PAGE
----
There is, of course, the old canard that a conservative is a liberal who's been mugged. Just from my personal experience, though, I know that staring into the barrel of a handgun while someone threatened to blow my head off if I didn't hand over my wallet didn't exactly push me toward favoring the policies of the National Rifle Association.
I am, in truth, a middle-of-the-road liberal who was — once upon a time — a conservative. This was in high school, when Ronald Reagan was in the White House, the Soviets were in eastern Europe and I was in the closet. I was a Reaganite because that's what all the cool kids were doing.
Obviously, mid-'80s Kentucky cool kids weren't quite the same as the cool kids on the coasts.
Oddly enough, it was my four years in a very conservative southern college — Washington & Lee University, where the only group that outnumbered the fraternities was the College Republicans — that started my major shift towards being a liberal. Just as in the common right-wing nightmare of higher education, I matriculated as a solid, midwestern conservative and I graduated as a radical, east coast homosexual activist.
This being Washington, though, I wasn't in town long before I began running into those objects of much scorn and loathing: gay Republicans. I interviewed Rich Tafel, then executive director for the Log Cabin Republicans, for Metro Weekly and, being a good little freelancer, also tried to sell the story to some religious and political magazines. Turns out a gay Republican was too gay for the right and Republican for the left and I couldn't get anyone to bite. The whole idea of ''gay conservative'' was considered oxymoronic.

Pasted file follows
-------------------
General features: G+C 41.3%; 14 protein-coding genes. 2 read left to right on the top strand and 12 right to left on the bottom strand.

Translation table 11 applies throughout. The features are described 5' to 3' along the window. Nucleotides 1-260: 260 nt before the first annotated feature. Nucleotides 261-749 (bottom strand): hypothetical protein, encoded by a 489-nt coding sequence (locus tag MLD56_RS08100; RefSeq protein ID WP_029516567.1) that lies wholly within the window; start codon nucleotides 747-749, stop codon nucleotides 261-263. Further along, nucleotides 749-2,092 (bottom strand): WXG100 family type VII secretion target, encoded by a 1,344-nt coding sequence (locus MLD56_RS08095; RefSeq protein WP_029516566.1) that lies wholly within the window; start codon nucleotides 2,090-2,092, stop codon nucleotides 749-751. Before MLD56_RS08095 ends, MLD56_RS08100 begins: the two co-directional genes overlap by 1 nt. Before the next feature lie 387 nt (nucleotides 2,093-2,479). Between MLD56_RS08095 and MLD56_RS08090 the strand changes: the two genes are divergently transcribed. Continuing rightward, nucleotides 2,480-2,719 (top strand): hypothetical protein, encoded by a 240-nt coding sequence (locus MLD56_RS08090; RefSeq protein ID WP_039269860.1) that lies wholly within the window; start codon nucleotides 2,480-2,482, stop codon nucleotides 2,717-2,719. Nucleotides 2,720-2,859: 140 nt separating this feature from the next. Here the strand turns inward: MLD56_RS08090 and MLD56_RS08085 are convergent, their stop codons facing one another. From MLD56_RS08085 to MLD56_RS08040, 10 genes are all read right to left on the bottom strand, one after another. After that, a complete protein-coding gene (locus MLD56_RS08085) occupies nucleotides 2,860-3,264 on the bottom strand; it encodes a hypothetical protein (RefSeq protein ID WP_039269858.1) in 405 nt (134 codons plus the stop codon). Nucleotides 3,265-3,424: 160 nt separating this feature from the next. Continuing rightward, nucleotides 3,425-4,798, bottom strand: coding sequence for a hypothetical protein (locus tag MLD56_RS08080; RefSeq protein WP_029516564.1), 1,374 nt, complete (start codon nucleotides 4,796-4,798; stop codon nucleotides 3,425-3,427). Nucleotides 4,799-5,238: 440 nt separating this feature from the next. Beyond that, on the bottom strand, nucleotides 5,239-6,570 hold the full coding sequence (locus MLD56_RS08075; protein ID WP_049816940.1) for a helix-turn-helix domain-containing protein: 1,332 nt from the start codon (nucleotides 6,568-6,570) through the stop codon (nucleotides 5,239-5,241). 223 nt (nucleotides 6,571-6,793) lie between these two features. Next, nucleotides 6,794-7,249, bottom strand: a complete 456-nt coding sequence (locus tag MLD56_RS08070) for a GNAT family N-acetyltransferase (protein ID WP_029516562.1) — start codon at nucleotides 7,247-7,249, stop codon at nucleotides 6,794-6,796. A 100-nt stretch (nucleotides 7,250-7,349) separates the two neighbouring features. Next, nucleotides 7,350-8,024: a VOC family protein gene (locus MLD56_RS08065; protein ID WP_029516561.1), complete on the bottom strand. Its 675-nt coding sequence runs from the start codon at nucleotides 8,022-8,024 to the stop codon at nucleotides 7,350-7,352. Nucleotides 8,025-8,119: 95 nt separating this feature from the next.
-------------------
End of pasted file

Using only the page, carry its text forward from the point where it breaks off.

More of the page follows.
In many ways, it still is. Rolling one's eyes at the mention of gay Republicans is pretty much de rigeur among large segments of the LGBT community. I'll admit to doing it myself at times, although in my defense, I roll my eyes at just about everything these days.
It's not an entirely fair reaction. There is value in creating space for LGBT people in both major political parties — not only would we benefit from not having all our political eggs in a Democratic basket, it would also allow for the fact that there is, in fact, a diversity of political opinion even within our community.
Log Cabin Republicans rode the news cycles late last year with their successful lawsuit to end ''Don't Ask, Don't Tell.'' Today, it's GOProud rattling cages (and social conservative nerves) by again co-sponsoring CPAC.
If you're a liberal or progressive, GOProud, with its theatrical politics courtesy of Chris Barron and Jimmy LaSalvia, will gleefully drive you up the wall with their political positions, from die-hard support of former Vice President Dick Cheney to launching a campaign to defeat gay political icon Rep. Barney Frank (D-Mass.) to headlining a fundraiser with Ann Coulter, a woman unafraid to shout ''faggot'' for attention.
But, in its own way, that's fine. As crazy as GOProud may drive me, they drive parts of the right wing even crazier. And I'm willing to indulge myself in a little eye-rolling if I also get to see gay hating activists pitch a hissy fit.
Sean Bugg is co-publisher of Metro Weekly. He can be reached at firstname.lastname@example.org.